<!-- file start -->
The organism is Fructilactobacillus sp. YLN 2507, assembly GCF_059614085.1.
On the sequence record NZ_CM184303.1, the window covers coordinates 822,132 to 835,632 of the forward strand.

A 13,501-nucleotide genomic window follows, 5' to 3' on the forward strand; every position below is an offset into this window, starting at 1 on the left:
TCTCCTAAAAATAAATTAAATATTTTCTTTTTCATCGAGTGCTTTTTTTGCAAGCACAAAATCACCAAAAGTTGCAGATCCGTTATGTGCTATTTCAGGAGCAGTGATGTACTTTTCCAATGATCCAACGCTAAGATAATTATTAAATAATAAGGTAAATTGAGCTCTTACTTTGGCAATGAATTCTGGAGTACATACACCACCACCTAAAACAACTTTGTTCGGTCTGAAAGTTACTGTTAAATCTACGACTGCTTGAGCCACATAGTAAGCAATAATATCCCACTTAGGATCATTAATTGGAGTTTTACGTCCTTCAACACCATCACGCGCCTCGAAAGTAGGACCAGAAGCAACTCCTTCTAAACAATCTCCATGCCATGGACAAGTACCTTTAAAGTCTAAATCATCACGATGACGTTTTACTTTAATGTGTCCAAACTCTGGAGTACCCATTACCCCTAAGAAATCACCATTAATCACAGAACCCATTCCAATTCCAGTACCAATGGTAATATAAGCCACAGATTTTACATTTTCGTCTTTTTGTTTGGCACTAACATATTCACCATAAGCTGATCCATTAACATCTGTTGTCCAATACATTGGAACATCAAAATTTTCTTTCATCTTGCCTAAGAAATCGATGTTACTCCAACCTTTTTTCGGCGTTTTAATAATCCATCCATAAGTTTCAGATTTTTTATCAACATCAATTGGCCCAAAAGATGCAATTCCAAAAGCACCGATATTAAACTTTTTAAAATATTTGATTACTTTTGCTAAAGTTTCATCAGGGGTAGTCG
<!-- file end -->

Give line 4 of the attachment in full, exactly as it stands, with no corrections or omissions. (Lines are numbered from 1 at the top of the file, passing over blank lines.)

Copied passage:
TCTCCTAAAAATAAATTAAATATTTTCTTTTTCATCGAGTGCTTTTTTTGCAAGCACAAAATCACCAAAAGTTGCAGATCCGTTATGTGCTATTTCAGGAGCAGTGATGTACTTTTCCAATGATCCAACGCTAAGATAATTATTAAATAATAAGGTAAATTGAGCTCTTACTTTGGCAATGAATTCTGGAGTACATACACCACCACCTAAAACAACTTTGTTCGGTCTGAAAGTTACTGTTAAATCTACGACTGCTTGAGCCACATAGTAAGCAATAATATCCCACTTAGGATCATTAATTGGAGTTTTACGTCCTTCAACACCATCACGCGCCTCGAAAGTAGGACCAGAAGCAACTCCTTCTAAACAATCTCCATGCCATGGACAAGTACCTTTAAAGTCTAAATCATCACGATGACGTTTTACTTTAATGTGTCCAAACTCTGGAGTACCCATTACCCCTAAGAAATCACCATTAATCACAGAACCCATTCCAATTCCAGTACCAATGGTAATATAAGCCACAGATTTTACATTTTCGTCTTTTTGTTTGGCACTAACATATTCACCATAAGCTGATCCATTAACATCTGTTGTCCAATACATTGGAACATCAAAATTTTCTTTCATCTTGCCTAAGAAATCGATGTTACTCCAACCTTTTTTCGGCGTTTTAATAATCCATCCATAAGTTTCAGATTTTTTATCAACATCAATTGGCCCAAAAGATGCAATTCCAAAAGCACCGATATTAAACTTTTTAAAATATTTGATTACTTTTGCTAAAGTTTCATCAGGGGTAGTCG